Here are a few more links of interest:
You may have met some of the people we list below as you read our other pages. If you want to dig deeper, here on no particular order are some viewing and reading suggestions:
For a perspective on the Nepal situation facing people with spinal cord injury, spend time with Development Media Workshop’s excellent 20-minute video “Nepal – disability and development” featuring Lakshmi and Anita, former patients at SIRC:
More information about DMW’s other educational videos for schools can be found here.
Ram Bahadur Tamang is a valued peer counsellor and member of the SIRC staff. He is also a long-distance wheelchair athlete and musician who sings a ballad describing his own path as a cord-injured person, now available with English subtitles:
Livability has supported the development of several spinal injury units in Asia, including SIRC. They got us involved in working with SIRC in Nepal. Read more about them here. Director Stephen Muldoon provides his perspective in a short interview here.
Psychologist Dr Stanley Ducharme (right, with SIRC director Esha Thapa at the tenth anniversary celebrations) has worked closely with SIRC for several years training staff about the psychological issues affecting people with disability with a particular interest in how sex is influenced by disability. He has also worked with the Asian Spinal Cord Network to develop peer counsellor guidelines. For his website click here.
Nepal, long without a formal emergency ambulance service, is now developing an ambulance initiative, the Nepal Ambulance Service. An outline of this service (with which we have no experience) can be found here.
The Centre for Rehabilitation of the Paralyzed in Bangladesh has been a close and more experienced cousin to SIRC; you can find their web site here.
Dr Claes Hultling has been a valued and inspirational colleague. He has been the Medical Director for some years of the renowned Spinalis clinic in Stockholm but has in addition over the last several years been working in several African countries to assist them in developing Spinal Injury Units. If you have time to learn more about Claes and his work, watch the trailer for the made-for-Swedish-TV film “Africa – with a broken neck”. Better still, watch the whole film!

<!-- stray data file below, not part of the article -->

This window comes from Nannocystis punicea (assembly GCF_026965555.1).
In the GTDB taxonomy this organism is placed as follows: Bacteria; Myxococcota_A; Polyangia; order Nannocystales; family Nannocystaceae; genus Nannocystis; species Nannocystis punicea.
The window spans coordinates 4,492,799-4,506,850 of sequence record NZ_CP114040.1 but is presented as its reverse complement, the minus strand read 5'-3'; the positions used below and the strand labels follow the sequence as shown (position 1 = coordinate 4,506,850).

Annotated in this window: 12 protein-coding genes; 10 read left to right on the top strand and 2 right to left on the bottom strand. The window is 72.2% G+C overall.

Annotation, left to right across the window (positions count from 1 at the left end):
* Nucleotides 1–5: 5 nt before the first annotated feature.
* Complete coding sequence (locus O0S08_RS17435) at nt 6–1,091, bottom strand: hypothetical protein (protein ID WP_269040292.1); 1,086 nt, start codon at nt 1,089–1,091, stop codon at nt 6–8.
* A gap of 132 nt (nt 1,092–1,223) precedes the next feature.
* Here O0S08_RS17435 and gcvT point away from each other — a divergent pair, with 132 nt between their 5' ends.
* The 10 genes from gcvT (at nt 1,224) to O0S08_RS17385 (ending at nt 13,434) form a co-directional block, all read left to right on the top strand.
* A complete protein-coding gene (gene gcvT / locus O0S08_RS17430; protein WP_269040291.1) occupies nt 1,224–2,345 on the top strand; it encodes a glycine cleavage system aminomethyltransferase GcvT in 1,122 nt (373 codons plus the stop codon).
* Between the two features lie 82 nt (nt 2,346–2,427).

To watch the full movie, click here,
The Spinal Cord Injury Network Nepal is a relatively new initiative with a specific goal to provide support and accommodation for children with SCI who have not completed their education and need residential help with access to education. For more detailed information from this group click here.
SpiNepal friend Kate Coffey recently held a fundraiser to direct funds to them.
We received from SIRC links to this video from the World Health Organisation regarding the role of rehabilitation after major disasters. Not surprisingly, SIRC features quite prominently in this, beginning with the opening scene shot soon after the earthquake.
Those interested can find further material here:
WHO Emergency Medical Team initiative: https://extranet.who.int/emt/sites/default/files/EMT_Updatednews_19.01.2017.pdf
WHO Foreign Medical Team guidelines: http://www.who.int/hac/global_health_cluster/fmt_guidelines_september2013.pdf
Wheelchair link: Motivation – a great supporter of SIRC, like Whirlwind in the US, has endeavored to design and provide wheelchairs for those in need worldwide. For those who, like us, did not know much about Motivation UK, we suggest that you watch co-founder David Constantine’s Ted-X talk at https://www.motivation.org.uk/our-story
Feel free to write to us about any links you think we should have here…